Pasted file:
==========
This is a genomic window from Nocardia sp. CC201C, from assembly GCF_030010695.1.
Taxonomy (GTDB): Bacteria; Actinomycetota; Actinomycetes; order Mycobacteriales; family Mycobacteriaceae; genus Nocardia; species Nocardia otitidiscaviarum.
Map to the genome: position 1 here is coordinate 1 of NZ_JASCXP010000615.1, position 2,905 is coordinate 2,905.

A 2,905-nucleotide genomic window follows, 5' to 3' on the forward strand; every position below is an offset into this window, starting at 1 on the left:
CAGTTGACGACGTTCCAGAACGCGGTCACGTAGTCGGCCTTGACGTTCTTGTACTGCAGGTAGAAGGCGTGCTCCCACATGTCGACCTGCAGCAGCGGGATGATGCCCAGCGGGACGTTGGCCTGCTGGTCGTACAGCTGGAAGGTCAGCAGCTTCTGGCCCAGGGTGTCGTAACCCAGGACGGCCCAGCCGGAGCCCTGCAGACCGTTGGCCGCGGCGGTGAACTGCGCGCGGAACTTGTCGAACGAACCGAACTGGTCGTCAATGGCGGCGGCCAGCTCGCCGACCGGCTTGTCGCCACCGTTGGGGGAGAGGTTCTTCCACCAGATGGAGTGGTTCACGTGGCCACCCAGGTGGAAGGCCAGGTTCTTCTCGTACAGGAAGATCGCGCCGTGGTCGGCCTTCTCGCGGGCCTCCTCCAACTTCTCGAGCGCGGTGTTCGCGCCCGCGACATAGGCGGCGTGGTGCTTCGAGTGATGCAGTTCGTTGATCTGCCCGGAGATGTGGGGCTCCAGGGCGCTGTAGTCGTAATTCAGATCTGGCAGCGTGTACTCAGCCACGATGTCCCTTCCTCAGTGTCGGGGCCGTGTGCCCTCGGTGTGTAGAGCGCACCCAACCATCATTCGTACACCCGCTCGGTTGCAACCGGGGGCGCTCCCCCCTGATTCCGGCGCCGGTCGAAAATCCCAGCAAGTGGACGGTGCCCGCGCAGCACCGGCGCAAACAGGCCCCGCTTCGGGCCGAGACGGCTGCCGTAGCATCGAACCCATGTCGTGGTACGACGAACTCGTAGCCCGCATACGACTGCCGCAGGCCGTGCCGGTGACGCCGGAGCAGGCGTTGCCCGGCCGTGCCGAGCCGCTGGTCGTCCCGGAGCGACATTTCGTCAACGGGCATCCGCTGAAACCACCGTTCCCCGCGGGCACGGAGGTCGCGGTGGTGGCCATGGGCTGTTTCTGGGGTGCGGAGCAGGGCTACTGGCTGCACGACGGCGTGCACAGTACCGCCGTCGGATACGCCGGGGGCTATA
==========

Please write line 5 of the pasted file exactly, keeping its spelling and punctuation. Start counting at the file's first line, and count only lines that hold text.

CAGTTGACGACGTTCCAGAACGCGGTCACGTAGTCGGCCTTGACGTTCTTGTACTGCAGGTAGAAGGCGTGCTCCCACATGTCGACCTGCAGCAGCGGGATGATGCCCAGCGGGACGTTGGCCTGCTGGTCGTACAGCTGGAAGGTCAGCAGCTTCTGGCCCAGGGTGTCGTAACCCAGGACGGCCCAGCCGGAGCCCTGCAGACCGTTGGCCGCGGCGGTGAACTGCGCGCGGAACTTGTCGAACGAACCGAACTGGTCGTCAATGGCGGCGGCCAGCTCGCCGACCGGCTTGTCGCCACCGTTGGGGGAGAGGTTCTTCCACCAGATGGAGTGGTTCACGTGGCCACCCAGGTGGAAGGCCAGGTTCTTCTCGTACAGGAAGATCGCGCCGTGGTCGGCCTTCTCGCGGGCCTCCTCCAACTTCTCGAGCGCGGTGTTCGCGCCCGCGACATAGGCGGCGTGGTGCTTCGAGTGATGCAGTTCGTTGATCTGCCCGGAGATGTGGGGCTCCAGGGCGCTGTAGTCGTAATTCAGATCTGGCAGCGTGTACTCAGCCACGATGTCCCTTCCTCAGTGTCGGGGCCGTGTGCCCTCGGTGTGTAGAGCGCACCCAACCATCATTCGTACACCCGCTCGGTTGCAACCGGGGGCGCTCCCCCCTGATTCCGGCGCCGGTCGAAAATCCCAGCAAGTGGACGGTGCCCGCGCAGCACCGGCGCAAACAGGCCCCGCTTCGGGCCGAGACGGCTGCCGTAGCATCGAACCCATGTCGTGGTACGACGAACTCGTAGCCCGCATACGACTGCCGCAGGCCGTGCCGGTGACGCCGGAGCAGGCGTTGCCCGGCCGTGCCGAGCCGCTGGTCGTCCCGGAGCGACATTTCGTCAACGGGCATCCGCTGAAACCACCGTTCCCCGCGGGCACGGAGGTCGCGGTGGTGGCCATGGGCTGTTTCTGGGGTGCGGAGCAGGGCTACTGGCTGCACGACGGCGTGCACAGTACCGCCGTCGGATACGCCGGGGGCTATA